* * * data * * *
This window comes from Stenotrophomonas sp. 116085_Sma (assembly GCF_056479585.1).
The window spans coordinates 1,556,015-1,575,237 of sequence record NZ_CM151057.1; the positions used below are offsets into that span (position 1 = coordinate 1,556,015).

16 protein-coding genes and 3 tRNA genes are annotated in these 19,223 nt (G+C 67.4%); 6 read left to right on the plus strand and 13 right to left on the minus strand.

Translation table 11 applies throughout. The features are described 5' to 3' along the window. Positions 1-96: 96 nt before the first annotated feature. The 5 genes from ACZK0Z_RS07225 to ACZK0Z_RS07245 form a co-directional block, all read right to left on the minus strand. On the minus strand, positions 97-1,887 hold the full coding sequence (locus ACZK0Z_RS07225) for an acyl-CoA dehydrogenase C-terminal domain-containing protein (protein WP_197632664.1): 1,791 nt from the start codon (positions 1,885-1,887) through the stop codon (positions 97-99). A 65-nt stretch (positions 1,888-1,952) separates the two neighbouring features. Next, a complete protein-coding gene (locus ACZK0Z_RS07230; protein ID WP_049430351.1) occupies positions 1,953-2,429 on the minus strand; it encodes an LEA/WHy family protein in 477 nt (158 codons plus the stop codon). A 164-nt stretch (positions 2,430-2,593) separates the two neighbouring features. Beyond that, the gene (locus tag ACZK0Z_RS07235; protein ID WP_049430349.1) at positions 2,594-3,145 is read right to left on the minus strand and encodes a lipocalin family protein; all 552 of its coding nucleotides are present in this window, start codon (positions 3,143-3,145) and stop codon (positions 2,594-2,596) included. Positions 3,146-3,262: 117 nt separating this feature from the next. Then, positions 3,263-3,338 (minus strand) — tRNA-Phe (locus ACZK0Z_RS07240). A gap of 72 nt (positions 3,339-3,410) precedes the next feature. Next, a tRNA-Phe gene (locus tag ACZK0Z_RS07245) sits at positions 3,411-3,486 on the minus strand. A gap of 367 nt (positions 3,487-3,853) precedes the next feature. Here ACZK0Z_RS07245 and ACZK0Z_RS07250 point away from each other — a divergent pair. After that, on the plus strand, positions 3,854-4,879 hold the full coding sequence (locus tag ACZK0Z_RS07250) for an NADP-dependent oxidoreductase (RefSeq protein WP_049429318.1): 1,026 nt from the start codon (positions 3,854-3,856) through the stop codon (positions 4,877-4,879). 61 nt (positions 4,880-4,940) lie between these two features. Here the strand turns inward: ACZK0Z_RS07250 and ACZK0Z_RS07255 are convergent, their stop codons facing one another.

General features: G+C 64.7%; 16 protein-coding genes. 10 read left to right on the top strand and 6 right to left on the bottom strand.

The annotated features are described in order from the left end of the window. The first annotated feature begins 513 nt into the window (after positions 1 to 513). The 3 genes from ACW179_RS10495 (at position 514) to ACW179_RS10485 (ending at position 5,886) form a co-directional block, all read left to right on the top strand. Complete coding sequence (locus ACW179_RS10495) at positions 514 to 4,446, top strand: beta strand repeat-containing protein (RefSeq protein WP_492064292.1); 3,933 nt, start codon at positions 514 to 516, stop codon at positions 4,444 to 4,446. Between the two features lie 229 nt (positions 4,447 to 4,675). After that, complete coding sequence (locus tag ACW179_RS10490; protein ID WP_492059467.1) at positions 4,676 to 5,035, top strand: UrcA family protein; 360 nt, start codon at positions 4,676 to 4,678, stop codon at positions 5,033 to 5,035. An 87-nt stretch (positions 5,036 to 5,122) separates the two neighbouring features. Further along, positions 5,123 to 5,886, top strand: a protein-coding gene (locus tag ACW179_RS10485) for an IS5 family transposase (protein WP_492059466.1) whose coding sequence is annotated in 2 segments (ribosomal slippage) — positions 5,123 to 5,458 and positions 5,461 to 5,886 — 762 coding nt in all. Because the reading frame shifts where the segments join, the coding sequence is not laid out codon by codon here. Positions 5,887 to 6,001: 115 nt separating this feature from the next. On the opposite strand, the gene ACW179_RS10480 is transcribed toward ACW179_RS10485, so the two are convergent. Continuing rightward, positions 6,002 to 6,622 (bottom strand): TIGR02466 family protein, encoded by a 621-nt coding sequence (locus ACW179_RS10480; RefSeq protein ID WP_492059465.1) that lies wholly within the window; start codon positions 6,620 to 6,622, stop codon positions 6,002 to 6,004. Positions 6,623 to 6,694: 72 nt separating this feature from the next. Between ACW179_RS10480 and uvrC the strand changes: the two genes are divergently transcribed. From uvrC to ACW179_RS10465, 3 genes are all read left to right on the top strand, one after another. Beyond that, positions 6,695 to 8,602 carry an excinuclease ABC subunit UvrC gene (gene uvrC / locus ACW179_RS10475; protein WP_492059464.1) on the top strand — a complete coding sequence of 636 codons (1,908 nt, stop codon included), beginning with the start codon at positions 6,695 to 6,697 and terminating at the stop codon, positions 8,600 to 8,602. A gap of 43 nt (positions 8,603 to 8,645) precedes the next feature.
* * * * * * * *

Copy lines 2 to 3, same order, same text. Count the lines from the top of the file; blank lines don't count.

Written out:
The window spans coordinates 1,556,015-1,575,237 of sequence record NZ_CM151057.1; the positions used below are offsets into that span (position 1 = coordinate 1,556,015).

16 protein-coding genes and 3 tRNA genes are annotated in these 19,223 nt (G+C 67.4%); 6 read left to right on the plus strand and 13 right to left on the minus strand.